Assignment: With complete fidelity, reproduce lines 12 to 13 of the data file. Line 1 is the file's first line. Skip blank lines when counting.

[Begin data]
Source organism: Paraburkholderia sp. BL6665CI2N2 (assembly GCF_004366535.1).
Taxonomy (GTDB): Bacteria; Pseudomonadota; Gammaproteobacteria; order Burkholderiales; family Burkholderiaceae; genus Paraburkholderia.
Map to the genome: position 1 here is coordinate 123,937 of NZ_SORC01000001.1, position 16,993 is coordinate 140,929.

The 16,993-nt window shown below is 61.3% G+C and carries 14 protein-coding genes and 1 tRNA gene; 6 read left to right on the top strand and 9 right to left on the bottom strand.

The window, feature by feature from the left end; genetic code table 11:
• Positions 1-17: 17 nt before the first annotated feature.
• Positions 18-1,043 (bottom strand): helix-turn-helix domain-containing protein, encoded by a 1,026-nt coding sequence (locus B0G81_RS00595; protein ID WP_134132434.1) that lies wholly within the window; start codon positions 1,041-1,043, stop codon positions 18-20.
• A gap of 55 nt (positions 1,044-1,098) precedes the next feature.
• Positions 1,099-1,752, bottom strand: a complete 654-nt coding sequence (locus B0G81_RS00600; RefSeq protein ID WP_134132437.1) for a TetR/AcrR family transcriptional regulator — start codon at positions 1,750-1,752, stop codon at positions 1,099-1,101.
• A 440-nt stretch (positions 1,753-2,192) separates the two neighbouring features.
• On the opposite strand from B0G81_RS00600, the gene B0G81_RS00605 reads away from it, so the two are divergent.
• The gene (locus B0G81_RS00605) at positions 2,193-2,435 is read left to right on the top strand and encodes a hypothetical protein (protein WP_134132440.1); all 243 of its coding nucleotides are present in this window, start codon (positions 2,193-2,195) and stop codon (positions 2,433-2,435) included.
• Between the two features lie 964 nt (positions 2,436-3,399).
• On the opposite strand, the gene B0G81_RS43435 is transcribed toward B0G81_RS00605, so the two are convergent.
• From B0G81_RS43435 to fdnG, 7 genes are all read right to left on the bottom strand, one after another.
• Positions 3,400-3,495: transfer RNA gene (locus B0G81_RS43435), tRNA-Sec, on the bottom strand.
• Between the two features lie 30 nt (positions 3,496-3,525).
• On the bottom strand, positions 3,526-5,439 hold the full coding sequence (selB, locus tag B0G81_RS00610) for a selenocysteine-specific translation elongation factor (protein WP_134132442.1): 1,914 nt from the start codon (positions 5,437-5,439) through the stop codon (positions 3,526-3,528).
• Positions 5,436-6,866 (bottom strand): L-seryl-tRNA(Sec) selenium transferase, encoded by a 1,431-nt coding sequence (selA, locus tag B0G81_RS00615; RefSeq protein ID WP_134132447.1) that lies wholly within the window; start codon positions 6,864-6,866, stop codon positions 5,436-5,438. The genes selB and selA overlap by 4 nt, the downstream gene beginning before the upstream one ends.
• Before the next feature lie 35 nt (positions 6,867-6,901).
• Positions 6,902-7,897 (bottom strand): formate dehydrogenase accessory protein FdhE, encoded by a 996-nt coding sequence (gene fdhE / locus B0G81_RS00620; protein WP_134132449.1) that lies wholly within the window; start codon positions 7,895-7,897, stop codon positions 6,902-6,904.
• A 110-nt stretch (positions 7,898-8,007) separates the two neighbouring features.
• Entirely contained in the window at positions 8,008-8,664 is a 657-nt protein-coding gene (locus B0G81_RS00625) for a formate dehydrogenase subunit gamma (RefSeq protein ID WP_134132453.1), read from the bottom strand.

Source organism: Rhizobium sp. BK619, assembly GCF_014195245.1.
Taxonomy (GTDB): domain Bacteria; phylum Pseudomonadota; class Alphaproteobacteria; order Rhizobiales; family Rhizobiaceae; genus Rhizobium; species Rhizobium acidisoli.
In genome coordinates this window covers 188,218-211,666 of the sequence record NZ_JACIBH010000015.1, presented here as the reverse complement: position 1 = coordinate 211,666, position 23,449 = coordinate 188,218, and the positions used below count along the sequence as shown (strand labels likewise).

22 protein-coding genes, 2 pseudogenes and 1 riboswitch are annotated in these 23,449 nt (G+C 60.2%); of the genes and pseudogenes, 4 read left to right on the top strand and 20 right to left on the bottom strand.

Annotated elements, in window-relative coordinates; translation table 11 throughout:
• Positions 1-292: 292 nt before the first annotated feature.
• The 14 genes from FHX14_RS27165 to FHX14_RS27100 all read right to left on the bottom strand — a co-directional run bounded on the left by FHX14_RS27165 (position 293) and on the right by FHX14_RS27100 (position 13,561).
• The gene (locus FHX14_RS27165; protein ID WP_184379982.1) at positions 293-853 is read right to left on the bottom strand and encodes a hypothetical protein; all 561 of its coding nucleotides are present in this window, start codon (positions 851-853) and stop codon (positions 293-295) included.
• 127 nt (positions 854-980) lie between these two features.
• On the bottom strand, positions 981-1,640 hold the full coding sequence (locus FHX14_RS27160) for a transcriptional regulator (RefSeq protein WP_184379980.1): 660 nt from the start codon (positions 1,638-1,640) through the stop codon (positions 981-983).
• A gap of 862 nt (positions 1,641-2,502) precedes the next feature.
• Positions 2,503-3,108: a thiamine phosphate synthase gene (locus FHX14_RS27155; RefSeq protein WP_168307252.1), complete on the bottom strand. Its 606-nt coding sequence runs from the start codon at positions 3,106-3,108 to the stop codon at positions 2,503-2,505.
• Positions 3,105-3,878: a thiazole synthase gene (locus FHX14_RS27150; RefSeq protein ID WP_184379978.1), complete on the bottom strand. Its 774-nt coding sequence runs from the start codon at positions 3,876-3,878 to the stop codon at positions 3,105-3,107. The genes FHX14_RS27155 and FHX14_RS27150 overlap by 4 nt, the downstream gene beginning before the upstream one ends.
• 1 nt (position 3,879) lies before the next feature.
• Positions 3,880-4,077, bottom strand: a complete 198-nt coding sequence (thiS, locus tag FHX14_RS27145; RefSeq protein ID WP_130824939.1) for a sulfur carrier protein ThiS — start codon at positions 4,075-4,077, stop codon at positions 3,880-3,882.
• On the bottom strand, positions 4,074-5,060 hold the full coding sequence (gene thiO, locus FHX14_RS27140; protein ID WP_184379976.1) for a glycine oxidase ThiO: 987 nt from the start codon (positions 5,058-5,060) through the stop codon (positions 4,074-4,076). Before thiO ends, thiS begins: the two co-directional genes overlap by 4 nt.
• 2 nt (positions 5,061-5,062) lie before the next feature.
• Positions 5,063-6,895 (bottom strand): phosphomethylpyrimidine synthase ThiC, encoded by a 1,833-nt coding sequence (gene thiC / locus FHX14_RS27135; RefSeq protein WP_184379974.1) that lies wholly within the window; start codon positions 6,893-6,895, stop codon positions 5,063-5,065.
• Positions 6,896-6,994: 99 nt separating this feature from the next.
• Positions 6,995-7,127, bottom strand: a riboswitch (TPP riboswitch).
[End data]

• The gene (locus B0G81_RS00605) at positions 2,193-2,435 is read left to right on the top strand and encodes a hypothetical protein (protein WP_134132440.1); all 243 of its coding nucleotides are present in this window, start codon (positions 2,193-2,195) and stop codon (positions 2,433-2,435) included.
• Between the two features lie 964 nt (positions 2,436-3,399).